The Pelicans' recent roster moves are a bleak reminder of the team's future.
For years now, the New Orleans Pelicans have been what some fans would call a "Poverty Franchise." The exact definition of "Poverty Franchise" varies depending on who you ask, but the general idea remains the same. Franchises that have experienced very little success throughout their history typically fit the description. The Pelicans could certainly be considered a "Poverty Franchise" when you realize that the team has undergone various ownership changes over the years, including a few seasons where the squad was run by the NBA itself. Not to mention, between 2005 and 2007, the team split time between New Orleans and Oklahoma City, which was unprecedented at the time. Ever since joining the NBA in 2002, the Pelicans have struggled to be consistent playoff contenders, and they have a bad history when it comes to retaining their superstars. From Chris Paul to Anthony Davis, it's almost an inevitability that their best players are going to leave them due to a lack of success.
Back in 2019, the Pelicans had just given up on DeMarcus Cousins, and they had done the same thing with Rajon Rondo. These players were perfect complementary pieces for Davis, however, they failed to keep them on board. This led to a bitter falling out between Davis and the franchise which was a devastating blow for hardcore fans of the team. Eventually, the Pelicans traded Davis to the Lakers in exchange for players like Lonzo Ball, Josh Hart, and Brandon Ingram. While this trade helped bring pieces to the Pelicans, there was still a lot of pessimism surrounding the team as they didn't have a bonafide superstar. Every single team needs one, and the Pelicans desperately needed to fill that hole.
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Thankfully, the Pelicans quite literally won the lottery that summer as they were awarded the first overall pick in the NBA Entry Draft. With this pick, the Pelicans took Zion Williamson, who was heavily touted as one of the best prospects since LeBron James. Of course, this is pretty well impossible to live up to, however, if anyone was going to bring in ticket sales, it was going to be Zion. Despite being injured for the first half of his rookie season, Zion made a huge impact on the team once he hit the court. His massive dunks and otherworldly blocks had fans around the league in awe, and his play made the Pelicans a must-watch team on a nightly basis. Eventually, Zion and his teammates went to the NBA bubble that year, where they missed the playoffs.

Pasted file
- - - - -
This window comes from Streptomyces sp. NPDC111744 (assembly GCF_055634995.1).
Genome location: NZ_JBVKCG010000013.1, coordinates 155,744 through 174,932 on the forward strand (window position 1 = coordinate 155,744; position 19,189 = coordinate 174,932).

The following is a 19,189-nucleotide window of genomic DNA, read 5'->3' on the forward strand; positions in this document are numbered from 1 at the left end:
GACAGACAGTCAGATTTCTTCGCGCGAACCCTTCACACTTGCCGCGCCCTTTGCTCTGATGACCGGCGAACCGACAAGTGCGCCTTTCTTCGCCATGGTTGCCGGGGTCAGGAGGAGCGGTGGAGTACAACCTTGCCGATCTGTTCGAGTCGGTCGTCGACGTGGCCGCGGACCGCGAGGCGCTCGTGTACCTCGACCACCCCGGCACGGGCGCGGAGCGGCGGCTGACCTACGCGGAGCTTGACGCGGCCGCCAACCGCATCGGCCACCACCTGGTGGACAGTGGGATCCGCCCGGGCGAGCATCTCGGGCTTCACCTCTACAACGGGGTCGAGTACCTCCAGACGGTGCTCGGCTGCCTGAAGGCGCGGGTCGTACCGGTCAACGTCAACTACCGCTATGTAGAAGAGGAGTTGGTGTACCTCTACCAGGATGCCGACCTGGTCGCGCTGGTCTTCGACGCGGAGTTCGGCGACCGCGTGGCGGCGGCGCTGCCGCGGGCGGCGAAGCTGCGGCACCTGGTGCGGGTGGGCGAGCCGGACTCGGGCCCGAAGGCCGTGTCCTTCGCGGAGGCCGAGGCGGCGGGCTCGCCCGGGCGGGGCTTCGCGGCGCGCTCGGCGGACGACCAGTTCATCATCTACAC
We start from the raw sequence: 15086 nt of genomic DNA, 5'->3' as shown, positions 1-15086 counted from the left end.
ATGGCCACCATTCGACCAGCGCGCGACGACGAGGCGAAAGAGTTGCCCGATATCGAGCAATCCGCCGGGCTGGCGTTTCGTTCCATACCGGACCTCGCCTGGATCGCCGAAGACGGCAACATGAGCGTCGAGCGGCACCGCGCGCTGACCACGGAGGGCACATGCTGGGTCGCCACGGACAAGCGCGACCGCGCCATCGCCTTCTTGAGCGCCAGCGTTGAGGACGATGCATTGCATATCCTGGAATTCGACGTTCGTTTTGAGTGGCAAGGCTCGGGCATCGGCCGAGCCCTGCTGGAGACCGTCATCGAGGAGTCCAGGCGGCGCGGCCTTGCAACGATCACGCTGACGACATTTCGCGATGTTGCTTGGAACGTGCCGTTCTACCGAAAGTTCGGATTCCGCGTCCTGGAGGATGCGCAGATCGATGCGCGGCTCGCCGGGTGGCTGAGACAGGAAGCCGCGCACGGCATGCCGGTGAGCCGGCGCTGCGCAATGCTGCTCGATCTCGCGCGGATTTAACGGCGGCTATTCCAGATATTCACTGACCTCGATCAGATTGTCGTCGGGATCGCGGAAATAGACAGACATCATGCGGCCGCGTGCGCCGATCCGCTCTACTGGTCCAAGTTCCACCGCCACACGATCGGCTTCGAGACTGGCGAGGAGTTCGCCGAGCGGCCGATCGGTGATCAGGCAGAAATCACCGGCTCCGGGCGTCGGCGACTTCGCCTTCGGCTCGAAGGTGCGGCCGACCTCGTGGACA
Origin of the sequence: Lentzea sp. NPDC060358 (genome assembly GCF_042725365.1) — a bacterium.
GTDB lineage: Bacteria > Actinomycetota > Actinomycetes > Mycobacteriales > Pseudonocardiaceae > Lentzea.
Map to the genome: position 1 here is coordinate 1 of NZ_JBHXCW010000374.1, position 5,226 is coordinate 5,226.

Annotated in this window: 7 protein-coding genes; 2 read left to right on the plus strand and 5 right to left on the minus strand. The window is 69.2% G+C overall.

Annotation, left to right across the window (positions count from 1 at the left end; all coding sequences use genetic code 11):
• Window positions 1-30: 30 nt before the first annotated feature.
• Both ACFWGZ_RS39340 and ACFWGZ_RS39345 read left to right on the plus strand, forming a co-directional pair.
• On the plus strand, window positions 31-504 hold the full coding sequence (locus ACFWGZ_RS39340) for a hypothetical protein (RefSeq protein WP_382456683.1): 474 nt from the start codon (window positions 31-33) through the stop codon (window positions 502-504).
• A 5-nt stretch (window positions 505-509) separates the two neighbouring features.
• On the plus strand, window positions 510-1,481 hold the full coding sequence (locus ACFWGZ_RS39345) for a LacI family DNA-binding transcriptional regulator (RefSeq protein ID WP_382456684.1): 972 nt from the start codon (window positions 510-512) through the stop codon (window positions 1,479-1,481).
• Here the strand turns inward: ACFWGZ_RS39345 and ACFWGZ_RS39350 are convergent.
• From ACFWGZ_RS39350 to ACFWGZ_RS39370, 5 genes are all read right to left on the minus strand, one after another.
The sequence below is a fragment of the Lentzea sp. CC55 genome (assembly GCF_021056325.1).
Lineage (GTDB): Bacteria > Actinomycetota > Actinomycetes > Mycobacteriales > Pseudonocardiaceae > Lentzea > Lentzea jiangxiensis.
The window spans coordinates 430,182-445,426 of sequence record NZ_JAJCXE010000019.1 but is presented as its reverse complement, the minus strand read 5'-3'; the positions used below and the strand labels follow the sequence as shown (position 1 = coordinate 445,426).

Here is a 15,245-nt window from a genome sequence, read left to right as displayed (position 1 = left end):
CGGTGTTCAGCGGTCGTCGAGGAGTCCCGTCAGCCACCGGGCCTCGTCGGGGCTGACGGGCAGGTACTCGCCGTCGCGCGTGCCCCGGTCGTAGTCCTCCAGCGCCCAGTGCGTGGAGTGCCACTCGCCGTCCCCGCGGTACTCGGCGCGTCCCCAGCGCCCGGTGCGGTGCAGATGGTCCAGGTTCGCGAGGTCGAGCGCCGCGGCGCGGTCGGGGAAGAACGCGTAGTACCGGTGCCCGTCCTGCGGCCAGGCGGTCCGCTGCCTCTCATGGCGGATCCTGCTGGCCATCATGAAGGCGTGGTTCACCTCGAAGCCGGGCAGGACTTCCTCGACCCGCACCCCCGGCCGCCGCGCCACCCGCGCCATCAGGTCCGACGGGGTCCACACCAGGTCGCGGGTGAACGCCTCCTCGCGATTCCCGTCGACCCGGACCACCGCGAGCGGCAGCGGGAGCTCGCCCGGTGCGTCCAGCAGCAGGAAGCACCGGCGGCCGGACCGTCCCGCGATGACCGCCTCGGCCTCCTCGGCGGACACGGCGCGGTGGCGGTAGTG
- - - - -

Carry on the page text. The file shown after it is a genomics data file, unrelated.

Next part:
This past season, there was newfound optimism surrounding the Pelicans as they were bringing back all of their young stars, while also adding Stan Van Gundy as their head coach. Fans around the league felt as though the Pelicans were at least good enough to be a playoff team, and at the worst, they would make the play-in round. In the end, none of those things happened as the Pelicans were way too inconsistent. While Williamson continued to display superstar potential alongside Lonzo Ball, the rest of the team was marginal at best, and it forced the Pelicans into the abyss of the Western Conference. After just one season, Van Gundy was let go as head coach of the team, while reports surfaced that Zion's family was losing hope in the Pelicans' ability to turn things around.
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Heading into this offseason's free agency period, Pelicans fans were hopeful that the team would make the right decisions and surround Zion with the best players possible. After all, the Pelicans need Williamson to remain relevant, and if they don't surround him with the proper talent, then it's likely he'll just walk once his rookie contract is up. At first, the belief was that the Pelicans would make a big play for Kyle Lowry. In the end, that didn't work out as Lowry went to the Miami Heat. From there, the Pelicans tried to retain Lonzo Ball although they lost him to the Chicago Bulls. After two swings and a miss, the Pelicans went out and got themselves Devonte Graham who wasn't exactly the best option available. Sure, Graham is a fine point guard, but he doesn't move the needle enough to make the Pelicans a playoff team. Simply put, the Pelicans didn't get better this year, and arguably, they got a bit worse.
With the Pelicans headed in reverse, it's about time we ask the question: is it too early for Zion to give up on the Pelicans? Well, to answer that question one just needs to look at the history of the Pelicans, which was outlined earlier. The franchise simply does not have a history of winning, and with the team's most recent moves in mind, it is quite clear that winning is just not in the cards for this team. If Zion's main goal is to pad his stats, then, by all means, New Orleans is the place to do that. If he wants to win, however, then he might want to follow in the footsteps of Anthony Daivs, who won a title immediately after ditching the Pelicans.
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Over the years, players like LeBron James, Kevin Durant, Anthony Davis, and various others have taught us a very valuable lesson. That lesson is that it is simply not worth wasting your youth on a team that has no interest in winning. LeBron gave the Cleveland Cavaliers seven years of his life from 2003 and 2010, and not once did the team surround him with a superstar. The Pelicans have a potential face of the league on their roster right now, and they can't seem to attract anyone else to play with him. If you're Zion, this reality is simply unacceptable and it would be a true waste of his potential if he just sat around and accepted it.
It's unfortunate to say but until the Pelicans figure this out, they will continue to be among the dreaded "Poverty Franchises" of the NBA.